Have you ever had the chance to play kabaddi at the foothills of a limestone hill, said to be around 400 million years old? Or have you ever thought of playing kabaddi at the banks of a modern heritage site?
Situated at the the outskirts of the bustling city of Kuala Lumpur is the Batu Caves, classified as a heritage site by the Malaysian National Heritage Department.
Players from the Batu Caves Tamilan Kabaddi Club took the opportunity to highlight kabaddi’s age old history at the foothills of the Batu Caves Temple in conjunction with the World Heritage day.
Close to 8,000 kilometers away the national Egyptian players were playing at the banks of the Suez Canal, a modern marvel completed more than 150 years ago.
World Heritage Day is observed every year on April 18 to preserve the human heritage and recognize the efforts of the organizations working for it.
The day is celebrated to maintain the legacy and save the rich heritage which has been given to us by our ancestors.
World Kabaddi sees the correlation between the age old sport of kabaddi and the World Heritage Day celebrations.
Kabaddi is said to have been invented close to 5,000 years ago and is currently played in more than 50 countries around the world.
What better way than to celebrate this great event by showcasing this sport at world heritage locations around the world.
Situated at the Batu Caves, is the iconic Sri Mahamariamman Temple, which has been hosting the largest Thaipusam festival in the world since 1892.
Rising almost 100 m above the ground, the Batu Caves temple complex consists of three main caves and a few smaller ones. The biggest, referred to as Cathedral Cave or Temple Cave, has a very high ceiling and features ornate Hindu shrines. To reach it, visitors must climb a steep flight of 272 steps.
The Batu Cave hill and its numerous caverns contain a wealth of plants and animals, many of which are specialised for limestone environments. A total of 269 species of vascular plants have been recorded from the site, including 56 species (21%) which are obligate calciphiles (found only on limestone).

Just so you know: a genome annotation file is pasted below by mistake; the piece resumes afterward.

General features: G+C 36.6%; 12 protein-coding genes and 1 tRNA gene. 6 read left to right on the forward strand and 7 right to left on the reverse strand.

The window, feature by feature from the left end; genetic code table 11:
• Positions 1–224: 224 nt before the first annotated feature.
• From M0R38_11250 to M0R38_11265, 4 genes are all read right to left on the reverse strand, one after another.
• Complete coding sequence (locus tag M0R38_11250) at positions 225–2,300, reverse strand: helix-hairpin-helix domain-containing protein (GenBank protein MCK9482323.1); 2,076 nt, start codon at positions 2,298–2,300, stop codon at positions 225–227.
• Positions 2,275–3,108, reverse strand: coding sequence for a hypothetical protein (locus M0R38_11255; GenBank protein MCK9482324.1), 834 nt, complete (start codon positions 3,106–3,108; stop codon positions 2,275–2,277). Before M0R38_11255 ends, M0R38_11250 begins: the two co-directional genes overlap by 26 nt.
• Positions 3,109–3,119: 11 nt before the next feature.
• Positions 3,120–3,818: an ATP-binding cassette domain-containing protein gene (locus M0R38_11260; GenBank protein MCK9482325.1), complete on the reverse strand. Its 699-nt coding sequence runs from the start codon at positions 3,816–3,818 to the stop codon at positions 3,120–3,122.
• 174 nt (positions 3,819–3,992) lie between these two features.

There are various undeveloped caves which contain a diverse range of cave fauna, including some unique species, such as trapdoor spiders. The caves have some 21 species of bats, including several species of fruit bats.
The site is also well known for its numerous long tailed macaques, which visitors feed — sometimes involuntarily..
Below the Temple Cave is the Dark Cave, with rock formations and a number of animals found nowhere else. It is a two-kilometer network of relatively untouched caverns. Stalactites jutting from the cave’s ceiling and stalagmites rising from the floor form intricate formations such as cave curtains, flowstones, cave pearls and scallops which took thousands of years to form. In order to maintain the cave’s ecology, access is restricted.
Attention of the world was recently on the Suez Canal, after the cargo ship Evergreen was stranded in the canal, blocking much of the world shipping trade.
The Suez Canal or in Arabic Qanātu s-Suways is an artificial sea-level waterwway in Egypt, connecting the Mediterranean Sea to the Red Sea through the Isthmus of Suez and dividing Africa and Asia.
Construction of the canal lasted from 1859 to 1869 and took place under the regional authority of the Ottoman Empire.
The canal itself is seen as an extension of smaller canals that were built as early as the second millennium BC.
The legendary Sesostris (likely either Pharoah Senusret II or Senusret III of the Twelfth dynasty of Egypt is believed to have started work on an ancient canal, the Canal of the Pharoahs, joining the Nile and the Red Sea, when an irrigation channel was constructed around BC1848 that was navigable during the flood season, leading into a dry river valley east of the Nile River Delta named Wadi Tumilat.
World Kabaddi members are encouraged take photos and videos at heritage locations in their own countries to celebrate the World Heritage Day.
Sent us the videos, Photographs and a brief about the location, and we will feature the same in our website and social media platform.